Pomp, Circumstance and a Little Less Personality

University of Florida is eliminating graduation ceremonies featuring every graduate walking across the stage. Many students are angry and see a link to dispute that set off racial debate at spring ceremony.

September 14, 2018

In August, the University of Florida announced changes to its December graduation ceremony, but has yet to formally notify students. Instead of one ceremony in which students have their names called and personally receive a diploma, the celebrations will be split in two: a university-wide ceremony where degrees are conferred without student names, and a smaller college-specific ceremony where students will have their names called and walk across the stage.

"We have three commencement time frames. We have the summer, which is pretty small, only about 1,500 graduates," Stephanie McBride, director of commencements at the university, said. "In May, we have a significantly larger number of students, we have closer to a little over 7,000 students that are going to graduate in that timeframe. The model that we were using previously was just not sustainable."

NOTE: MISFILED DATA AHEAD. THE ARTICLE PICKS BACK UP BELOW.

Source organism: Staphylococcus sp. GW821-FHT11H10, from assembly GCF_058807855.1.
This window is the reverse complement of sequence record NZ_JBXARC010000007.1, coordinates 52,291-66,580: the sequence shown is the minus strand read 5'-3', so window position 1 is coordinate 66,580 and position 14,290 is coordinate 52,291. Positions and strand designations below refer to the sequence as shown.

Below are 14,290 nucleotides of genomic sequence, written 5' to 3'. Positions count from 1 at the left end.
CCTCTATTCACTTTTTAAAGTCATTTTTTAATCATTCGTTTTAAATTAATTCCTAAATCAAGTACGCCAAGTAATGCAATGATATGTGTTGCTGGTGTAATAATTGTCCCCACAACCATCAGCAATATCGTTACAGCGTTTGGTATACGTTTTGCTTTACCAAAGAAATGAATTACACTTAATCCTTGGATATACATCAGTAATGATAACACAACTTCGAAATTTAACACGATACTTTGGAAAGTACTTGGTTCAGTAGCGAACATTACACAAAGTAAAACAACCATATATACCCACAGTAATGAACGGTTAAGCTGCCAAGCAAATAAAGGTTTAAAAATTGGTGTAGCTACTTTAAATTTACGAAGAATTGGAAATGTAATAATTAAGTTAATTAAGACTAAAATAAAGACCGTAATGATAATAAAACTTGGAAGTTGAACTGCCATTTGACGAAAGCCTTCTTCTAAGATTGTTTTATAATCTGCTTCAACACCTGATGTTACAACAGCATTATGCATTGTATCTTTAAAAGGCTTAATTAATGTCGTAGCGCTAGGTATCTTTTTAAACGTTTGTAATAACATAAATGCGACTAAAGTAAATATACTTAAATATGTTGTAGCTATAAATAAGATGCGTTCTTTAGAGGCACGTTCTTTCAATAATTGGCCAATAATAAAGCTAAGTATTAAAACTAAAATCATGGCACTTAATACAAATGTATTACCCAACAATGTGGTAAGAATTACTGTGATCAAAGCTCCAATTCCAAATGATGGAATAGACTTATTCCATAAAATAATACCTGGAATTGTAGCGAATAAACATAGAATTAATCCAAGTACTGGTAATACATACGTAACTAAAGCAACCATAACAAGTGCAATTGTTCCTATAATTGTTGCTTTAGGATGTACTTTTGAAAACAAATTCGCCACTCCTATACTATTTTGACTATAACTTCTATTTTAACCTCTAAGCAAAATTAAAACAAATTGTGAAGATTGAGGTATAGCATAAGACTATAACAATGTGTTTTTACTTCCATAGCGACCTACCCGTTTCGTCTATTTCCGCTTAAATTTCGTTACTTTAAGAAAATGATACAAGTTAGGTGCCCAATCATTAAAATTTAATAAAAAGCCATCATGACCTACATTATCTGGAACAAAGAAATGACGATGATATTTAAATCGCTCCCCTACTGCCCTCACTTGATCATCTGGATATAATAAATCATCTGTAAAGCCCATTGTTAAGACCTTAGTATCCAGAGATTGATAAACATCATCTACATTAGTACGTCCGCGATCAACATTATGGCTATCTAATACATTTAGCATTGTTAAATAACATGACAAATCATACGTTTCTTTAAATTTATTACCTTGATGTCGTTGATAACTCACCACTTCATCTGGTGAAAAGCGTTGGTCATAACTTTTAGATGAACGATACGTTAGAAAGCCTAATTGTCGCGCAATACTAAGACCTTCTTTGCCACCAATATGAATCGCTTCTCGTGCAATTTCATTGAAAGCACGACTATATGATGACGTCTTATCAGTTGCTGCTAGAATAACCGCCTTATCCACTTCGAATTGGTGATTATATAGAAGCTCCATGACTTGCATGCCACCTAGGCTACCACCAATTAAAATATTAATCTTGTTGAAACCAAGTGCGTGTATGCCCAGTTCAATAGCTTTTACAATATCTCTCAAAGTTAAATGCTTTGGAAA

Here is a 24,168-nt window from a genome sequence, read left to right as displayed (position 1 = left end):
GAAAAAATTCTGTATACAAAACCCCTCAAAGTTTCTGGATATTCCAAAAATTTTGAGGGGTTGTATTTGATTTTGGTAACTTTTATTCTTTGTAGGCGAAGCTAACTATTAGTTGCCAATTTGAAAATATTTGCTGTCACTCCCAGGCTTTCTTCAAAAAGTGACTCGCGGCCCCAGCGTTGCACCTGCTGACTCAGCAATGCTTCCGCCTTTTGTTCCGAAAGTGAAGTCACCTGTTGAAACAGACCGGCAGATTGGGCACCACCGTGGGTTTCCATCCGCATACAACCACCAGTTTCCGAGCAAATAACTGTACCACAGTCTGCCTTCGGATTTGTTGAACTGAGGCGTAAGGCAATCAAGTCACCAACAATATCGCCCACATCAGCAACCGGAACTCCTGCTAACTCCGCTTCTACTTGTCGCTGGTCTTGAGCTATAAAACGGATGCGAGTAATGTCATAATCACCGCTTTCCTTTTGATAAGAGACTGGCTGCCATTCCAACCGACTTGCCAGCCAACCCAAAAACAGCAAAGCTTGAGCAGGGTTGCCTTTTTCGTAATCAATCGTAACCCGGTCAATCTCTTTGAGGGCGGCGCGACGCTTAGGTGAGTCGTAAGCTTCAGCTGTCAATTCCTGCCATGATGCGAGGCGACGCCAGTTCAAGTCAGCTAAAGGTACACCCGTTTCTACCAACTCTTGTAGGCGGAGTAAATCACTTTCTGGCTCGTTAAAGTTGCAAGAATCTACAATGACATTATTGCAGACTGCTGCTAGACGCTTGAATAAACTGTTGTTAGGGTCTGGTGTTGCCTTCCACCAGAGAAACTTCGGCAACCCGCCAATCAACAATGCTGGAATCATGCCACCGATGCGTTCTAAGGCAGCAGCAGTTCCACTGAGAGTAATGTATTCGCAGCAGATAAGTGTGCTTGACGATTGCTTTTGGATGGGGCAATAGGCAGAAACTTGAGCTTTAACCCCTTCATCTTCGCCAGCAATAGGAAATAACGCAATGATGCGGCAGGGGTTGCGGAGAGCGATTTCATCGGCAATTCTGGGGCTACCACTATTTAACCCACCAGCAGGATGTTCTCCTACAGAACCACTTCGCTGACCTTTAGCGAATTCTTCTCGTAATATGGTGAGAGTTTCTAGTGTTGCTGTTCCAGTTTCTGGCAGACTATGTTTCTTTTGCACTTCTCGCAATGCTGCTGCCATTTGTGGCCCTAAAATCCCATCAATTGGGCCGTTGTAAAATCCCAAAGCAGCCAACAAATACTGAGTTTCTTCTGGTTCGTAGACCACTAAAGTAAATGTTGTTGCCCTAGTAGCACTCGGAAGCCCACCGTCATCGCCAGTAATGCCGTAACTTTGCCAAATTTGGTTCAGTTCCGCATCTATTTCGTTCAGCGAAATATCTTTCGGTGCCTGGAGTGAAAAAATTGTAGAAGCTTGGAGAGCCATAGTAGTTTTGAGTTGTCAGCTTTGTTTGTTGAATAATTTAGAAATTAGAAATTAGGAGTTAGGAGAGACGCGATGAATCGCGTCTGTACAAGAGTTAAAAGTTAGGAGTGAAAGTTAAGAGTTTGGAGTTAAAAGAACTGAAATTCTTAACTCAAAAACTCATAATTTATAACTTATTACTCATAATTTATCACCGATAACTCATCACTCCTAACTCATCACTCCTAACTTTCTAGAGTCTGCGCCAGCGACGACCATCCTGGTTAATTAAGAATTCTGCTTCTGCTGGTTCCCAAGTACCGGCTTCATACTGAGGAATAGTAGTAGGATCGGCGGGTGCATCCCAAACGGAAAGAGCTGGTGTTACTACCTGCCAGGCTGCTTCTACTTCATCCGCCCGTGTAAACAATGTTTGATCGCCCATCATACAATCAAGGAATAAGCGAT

Last spring, the university had scheduled 10 two-hour graduation ceremonies back-to-back over the course of four days where all students' names were called. During one of the fast-paced ceremonies, several black graduates were physically rushed across the stage by a faculty graduation marshal while they attempted to perform their fraternity's "stroll," a modified version of the organization's dance, while receiving their diploma. For many black fraternities and sororities, the stroll is tradition. Many black students said that white students were never treated that way when they celebrated their achievement.

"That really unfortunate ceremony was a result of the reality that we were trying to do too much at our ceremonies … In May, we did 10 ceremonies in four days, back to back to back to back," McBride said. "Unfortunately, that May incident was a product of worrying too much about efficiency, and then that was misconstrued by a faculty member."

At the time, Kent Fuchs, university president, apologized for what happened and the faculty marshal was placed on administrative leave while university officials conduct a review of the incident. While many large universities follow a two-ceremony format, students say the change is the wrong response to what happened in May.

Anthony Rojas -- a University of Florida masters student who started a petition to reinstate the original graduation format that has garnered nearly 10,000 signatures -- didn't buy McBride's reasoning.

"In reality, it was the UF staff, university administration, and the university president that acted in a manner inconsistent with what this university stands for," Rojas wrote about the May incident. "UF officials were not properly trained on how to treat graduates of all backgrounds with respect, and as a result, they inappropriately handled graduates celebrating their hard-earned accomplishment."